If Trump was skeptical about NATO, he was positively dismissive about the European Union, praising the Brexit, predicting that more member states would quit the bloc and hinting at least that the US could offer such states bilateral trade deals. He further said the European Union had become "a vehicle for Germany”. Trump made no secret of the fact that he would prefer to deal with individual nations - a tendency many in Germany find dangerous.

Donald Trump outlined his foreign policy priorities to European media suggesting he might abandon anti-Russia sanctions as part of a nuclear arms deal with Moscow. Is this a hint that the contentious issue of Crimea, which is the official pretext for sanctions, might be resolved to Russia's favor? In contrast, the new U.S. State Secretary, Rex Tillerson, was loud and clear when addressing the U.S. Senate Foreign Relations Committee. He said that Russia has no legal rights to Crimea, and added that this stance could be reversed as part of “broader agreements” that would be “acceptable to the Ukrainian people.”

Reflecting the friction between EU states and the new US administration, German Foreign Minister Frank-Walter Steinmeier said Trump's comments on NATO and the lack of European investment in the alliance "caused astonishment."

Former US National Security Advisor Michael Flynn has made a decision to step down as a result of a destabilization campaign by the media, intelligence community and the Democratic party, WikiLeaks said. Flynn announced his decision to resign 13 February 2017. Retired Lt. Gen. Joseph Keith Kellogg Jr. was named acting US national security adviser following Flynn's resignation. Counselor to the US President Kellyanne Conway said in an interview that Flynn's resignation was prompted mainly by him misleading the Vice President Mike Pence and other White House officials about the contents of his conversation with Russian Ambassador Sergei Kislyak.

Donald Trump on 20 February 2017 named Army Lt. Gen. H.R. McMaster as his new national security adviser. McMaster is a vocal critic of the U.S. military’s handling of the Vietnam War and has become known as a counterinsurgency expert as he progressed through the ranks. In 2014, McMaster was named one of Time Magazine’s 100 Most Influential People just prior to being chosen to lead the U.S. Army Training and Doctrine Command’s Army Capabilities Integration Center. In this role, McMaster was seen as the architect of the Army, leading it into the future.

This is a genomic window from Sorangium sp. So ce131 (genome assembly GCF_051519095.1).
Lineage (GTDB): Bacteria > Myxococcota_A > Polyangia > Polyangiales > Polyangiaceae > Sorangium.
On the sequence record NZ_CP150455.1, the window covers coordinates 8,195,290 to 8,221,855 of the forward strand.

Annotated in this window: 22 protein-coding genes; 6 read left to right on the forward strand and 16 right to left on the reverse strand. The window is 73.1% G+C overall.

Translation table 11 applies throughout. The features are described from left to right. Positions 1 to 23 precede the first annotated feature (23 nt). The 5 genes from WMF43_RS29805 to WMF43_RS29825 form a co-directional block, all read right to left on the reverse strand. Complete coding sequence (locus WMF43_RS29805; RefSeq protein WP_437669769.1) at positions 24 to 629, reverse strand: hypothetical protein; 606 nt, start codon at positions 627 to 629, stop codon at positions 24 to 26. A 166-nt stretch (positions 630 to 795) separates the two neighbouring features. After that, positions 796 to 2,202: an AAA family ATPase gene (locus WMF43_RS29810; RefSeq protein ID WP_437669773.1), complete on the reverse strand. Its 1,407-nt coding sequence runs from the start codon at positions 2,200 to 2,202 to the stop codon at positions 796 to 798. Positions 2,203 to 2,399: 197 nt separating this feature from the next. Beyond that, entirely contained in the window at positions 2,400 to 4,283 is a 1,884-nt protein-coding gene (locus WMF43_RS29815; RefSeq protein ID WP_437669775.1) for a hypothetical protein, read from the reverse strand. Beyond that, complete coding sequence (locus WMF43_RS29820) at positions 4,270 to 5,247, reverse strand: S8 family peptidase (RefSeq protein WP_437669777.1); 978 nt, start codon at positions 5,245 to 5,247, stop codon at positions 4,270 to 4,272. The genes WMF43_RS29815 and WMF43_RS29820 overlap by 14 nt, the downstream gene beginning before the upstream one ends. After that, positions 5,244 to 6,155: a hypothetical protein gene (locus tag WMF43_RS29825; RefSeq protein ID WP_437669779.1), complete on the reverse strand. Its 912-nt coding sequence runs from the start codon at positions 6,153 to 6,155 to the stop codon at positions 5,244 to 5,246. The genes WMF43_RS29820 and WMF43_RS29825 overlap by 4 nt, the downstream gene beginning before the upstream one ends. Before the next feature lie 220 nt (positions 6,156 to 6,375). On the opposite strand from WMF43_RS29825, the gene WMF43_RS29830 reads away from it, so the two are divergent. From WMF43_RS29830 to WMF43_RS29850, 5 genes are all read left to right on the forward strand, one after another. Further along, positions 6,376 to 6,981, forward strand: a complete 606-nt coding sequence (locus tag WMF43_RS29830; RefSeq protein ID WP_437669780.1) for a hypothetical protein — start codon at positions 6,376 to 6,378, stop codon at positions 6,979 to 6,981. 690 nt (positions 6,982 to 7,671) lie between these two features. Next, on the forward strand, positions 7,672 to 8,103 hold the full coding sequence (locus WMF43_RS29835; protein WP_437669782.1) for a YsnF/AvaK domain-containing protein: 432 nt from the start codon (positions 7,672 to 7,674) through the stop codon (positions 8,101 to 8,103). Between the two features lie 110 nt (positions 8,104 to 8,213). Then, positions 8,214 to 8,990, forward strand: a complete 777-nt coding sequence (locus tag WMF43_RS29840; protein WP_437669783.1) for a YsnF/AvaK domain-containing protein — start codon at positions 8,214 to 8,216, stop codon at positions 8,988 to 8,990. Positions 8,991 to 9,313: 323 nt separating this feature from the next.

McMaster wrote a doctoral dissertation about the Vietnam War that later became the book Dereliction of Duty in which he criticizes the Joint Chiefs of Staff for failing in their duty to provide President Lyndon Johnson with adequate military advice.

Trump, in an exclusive interview February 28, 2017 with “Fox & Friends,” suggested his lack of political appointees is less about a difficulty in finding eager candidates and more about a desire for a leaner government operation. “When I see a story about ‘Donald Trump didn’t fill hundreds and hundreds of jobs,’ it’s because, in many cases, we don’t want to fill those jobs,” Trump said. “A lot of those jobs, I don’t want to appoint, because they’re unnecessary to have,” Trump said. “You know, we have so many people in government, even me. I look at some of the jobs and it’s people over people over people. I say, ‘What do all these people do?’ You don’t need all those jobs.”

Nearly 2,000 appointed positions in the administration remained vacant, leaving many agencies with large staffing gaps. The Department of State had 197 vacancies, while the Department of Defense had 63 Vacancies, including direct presidential appointments as well as what are known as "Schedule C" appointments. Trump had about 400 vacant posts requiring Senate confirmation, another 400 direct presidential appointments vacancies [that don't require confirmation], and another 1,200 Schedule C vacancies that do not require Senate approval.

Trump may be having difficulty filling slots because some Republicans are reluctant to serve, and others are being passed over because they were critical of Trump during the campaign. “Many of those jobs I don’t want to fill,” Trump said. “I say, isn’t that a good thing? That’s not a bad thing. That’s a good thing. We’re running a very good, efficient government.”